Song of the Worms

March 29, 2009 at 7:18 pm (Uncategorized)

A poem by Canadian poet Margaret Atwood. I ran this years ago in Red & Black Notes. Recently, I was reminded of it.

 

We have been underground too long,

we have done our work,

we are many and one,

we remember when we were human

We have lived among roots and stones,

we have sung but no one has listened,

we come into the open air

at night only to love

which disgusts the soles of boots,

their leather strict religion.

We know what a boot looks like

when seen from underneath,

we know the philosophy of boots,

their metaphysic of kicks and ladders.

We are afraid of boots

but contemptuous of the foot that needs them.

Soon we will invade like weeds,

everywhere but slowly;

the captive plants will rebel

with us, fences will topple,

brick walls ripple and fall,

there will be no more boots.

Meanwhile we eat dirt

and sleep; we are waiting

under your feet.

When we say Attack

you will hear nothing

at first.

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6 Comments

  1. Notes on Kipling « Notes from Underground said,

    [...] As I was writing this post, I was listening to Billy Bragg, and remembered Bragg set one of Kipling’s poems to music, “A Pict Song.” The poem is from Kipling’s book Puck of Pook’s Hill.  Bragg’s song appears on his William Bloke album. Bragg’s version makes several changes, most notably substituting state for great in the second stanza. The whole thing reminds me of “Song of the Worms” by Margaret Atwood. [...]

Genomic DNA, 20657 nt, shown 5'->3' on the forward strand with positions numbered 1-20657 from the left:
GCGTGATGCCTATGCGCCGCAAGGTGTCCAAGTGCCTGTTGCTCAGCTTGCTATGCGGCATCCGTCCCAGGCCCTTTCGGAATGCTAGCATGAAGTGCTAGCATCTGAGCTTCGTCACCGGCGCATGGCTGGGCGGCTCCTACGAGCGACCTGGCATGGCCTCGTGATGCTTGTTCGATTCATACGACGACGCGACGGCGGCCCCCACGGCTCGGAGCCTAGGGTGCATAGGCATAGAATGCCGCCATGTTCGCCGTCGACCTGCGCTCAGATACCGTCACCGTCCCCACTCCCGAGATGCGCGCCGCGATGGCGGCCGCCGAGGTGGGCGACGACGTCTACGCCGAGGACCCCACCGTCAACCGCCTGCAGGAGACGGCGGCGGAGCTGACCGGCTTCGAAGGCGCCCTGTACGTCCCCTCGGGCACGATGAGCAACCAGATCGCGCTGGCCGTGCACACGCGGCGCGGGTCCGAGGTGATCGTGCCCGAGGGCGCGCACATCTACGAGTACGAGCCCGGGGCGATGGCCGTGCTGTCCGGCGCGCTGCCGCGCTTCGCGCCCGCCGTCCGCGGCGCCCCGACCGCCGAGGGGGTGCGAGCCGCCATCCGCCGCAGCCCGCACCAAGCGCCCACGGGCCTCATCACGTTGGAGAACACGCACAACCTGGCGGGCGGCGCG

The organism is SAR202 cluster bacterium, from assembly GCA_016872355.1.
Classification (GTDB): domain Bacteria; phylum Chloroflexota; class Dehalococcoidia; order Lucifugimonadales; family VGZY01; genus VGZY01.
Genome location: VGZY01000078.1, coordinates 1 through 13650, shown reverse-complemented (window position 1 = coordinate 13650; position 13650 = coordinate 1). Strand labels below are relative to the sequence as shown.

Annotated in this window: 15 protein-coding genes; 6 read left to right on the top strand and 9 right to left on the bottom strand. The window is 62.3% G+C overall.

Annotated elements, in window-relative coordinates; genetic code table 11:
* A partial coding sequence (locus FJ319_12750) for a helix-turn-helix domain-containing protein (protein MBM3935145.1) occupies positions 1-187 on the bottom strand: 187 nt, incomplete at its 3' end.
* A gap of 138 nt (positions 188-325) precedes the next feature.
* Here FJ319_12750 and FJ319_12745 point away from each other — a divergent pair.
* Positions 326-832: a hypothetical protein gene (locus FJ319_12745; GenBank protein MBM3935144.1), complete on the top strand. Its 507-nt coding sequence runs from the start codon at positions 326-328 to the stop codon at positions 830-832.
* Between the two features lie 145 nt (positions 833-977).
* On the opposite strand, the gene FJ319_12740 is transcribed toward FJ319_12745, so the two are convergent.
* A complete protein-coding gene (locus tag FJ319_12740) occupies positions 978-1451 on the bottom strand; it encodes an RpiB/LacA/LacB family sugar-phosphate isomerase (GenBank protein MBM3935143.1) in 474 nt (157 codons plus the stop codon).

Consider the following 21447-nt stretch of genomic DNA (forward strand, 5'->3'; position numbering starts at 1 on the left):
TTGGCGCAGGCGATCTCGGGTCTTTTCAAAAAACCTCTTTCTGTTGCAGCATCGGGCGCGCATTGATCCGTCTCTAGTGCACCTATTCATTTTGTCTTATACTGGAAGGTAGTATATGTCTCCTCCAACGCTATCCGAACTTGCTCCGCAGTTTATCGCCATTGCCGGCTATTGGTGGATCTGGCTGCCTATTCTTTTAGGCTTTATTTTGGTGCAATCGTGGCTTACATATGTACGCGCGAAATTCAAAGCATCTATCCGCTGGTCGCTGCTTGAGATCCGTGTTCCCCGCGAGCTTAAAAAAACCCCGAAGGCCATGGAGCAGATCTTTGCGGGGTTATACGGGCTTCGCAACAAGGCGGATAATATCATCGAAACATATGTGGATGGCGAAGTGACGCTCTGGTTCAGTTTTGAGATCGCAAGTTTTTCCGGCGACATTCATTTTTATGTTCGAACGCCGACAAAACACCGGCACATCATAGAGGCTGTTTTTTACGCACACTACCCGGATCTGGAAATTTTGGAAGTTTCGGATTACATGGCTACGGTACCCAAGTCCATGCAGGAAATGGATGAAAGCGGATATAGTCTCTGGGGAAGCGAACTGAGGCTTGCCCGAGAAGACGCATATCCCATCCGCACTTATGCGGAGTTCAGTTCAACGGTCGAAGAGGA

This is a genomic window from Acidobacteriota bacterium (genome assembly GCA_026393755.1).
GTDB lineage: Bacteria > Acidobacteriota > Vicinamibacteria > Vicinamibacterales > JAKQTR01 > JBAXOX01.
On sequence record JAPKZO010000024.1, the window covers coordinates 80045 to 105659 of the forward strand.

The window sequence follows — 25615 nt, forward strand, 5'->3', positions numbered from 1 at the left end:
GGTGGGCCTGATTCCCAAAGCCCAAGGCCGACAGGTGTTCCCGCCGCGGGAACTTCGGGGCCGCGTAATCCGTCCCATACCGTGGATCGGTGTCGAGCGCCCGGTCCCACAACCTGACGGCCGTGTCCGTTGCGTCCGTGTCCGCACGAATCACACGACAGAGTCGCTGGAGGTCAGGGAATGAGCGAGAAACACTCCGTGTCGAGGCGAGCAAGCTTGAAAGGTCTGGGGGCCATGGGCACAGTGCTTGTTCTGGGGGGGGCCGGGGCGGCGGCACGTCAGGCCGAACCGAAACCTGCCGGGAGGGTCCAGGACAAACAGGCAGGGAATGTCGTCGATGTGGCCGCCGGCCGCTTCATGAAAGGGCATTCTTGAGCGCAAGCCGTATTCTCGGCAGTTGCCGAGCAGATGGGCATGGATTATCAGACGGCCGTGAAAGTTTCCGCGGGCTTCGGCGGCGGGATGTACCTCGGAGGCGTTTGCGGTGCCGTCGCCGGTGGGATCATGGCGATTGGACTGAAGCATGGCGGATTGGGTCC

2. Morgan said,

    What is this poem about???the meaning?symbolizm?

    • fischerzed said,

      I first came across this poem in an issue of the newsletter of the London Workers Group. Liked it right away.I’m not sure when it was written, and pretty much any google search bring you here. I always took it to be a metaphor for the class struggle, and the workers as worms. Underfoot, underground, waiting.

      One day our time will come. Till then, we wait amd think.

    • Hunter said,

      It’s about Women’s rights and how they have been discriminated.

      • fischerzed said,

        Hmm, makes sense. I still like my earlier interpretation though. The great thing about literature is that multiple interepretations are possible.

  3. Song of the Worms Redux « Notes from Underground said,

    [...] in point “Song of the Worms.”  It’s a poem by Margaret Atwood. I printed it in Red & Black Notes a while back, [...]

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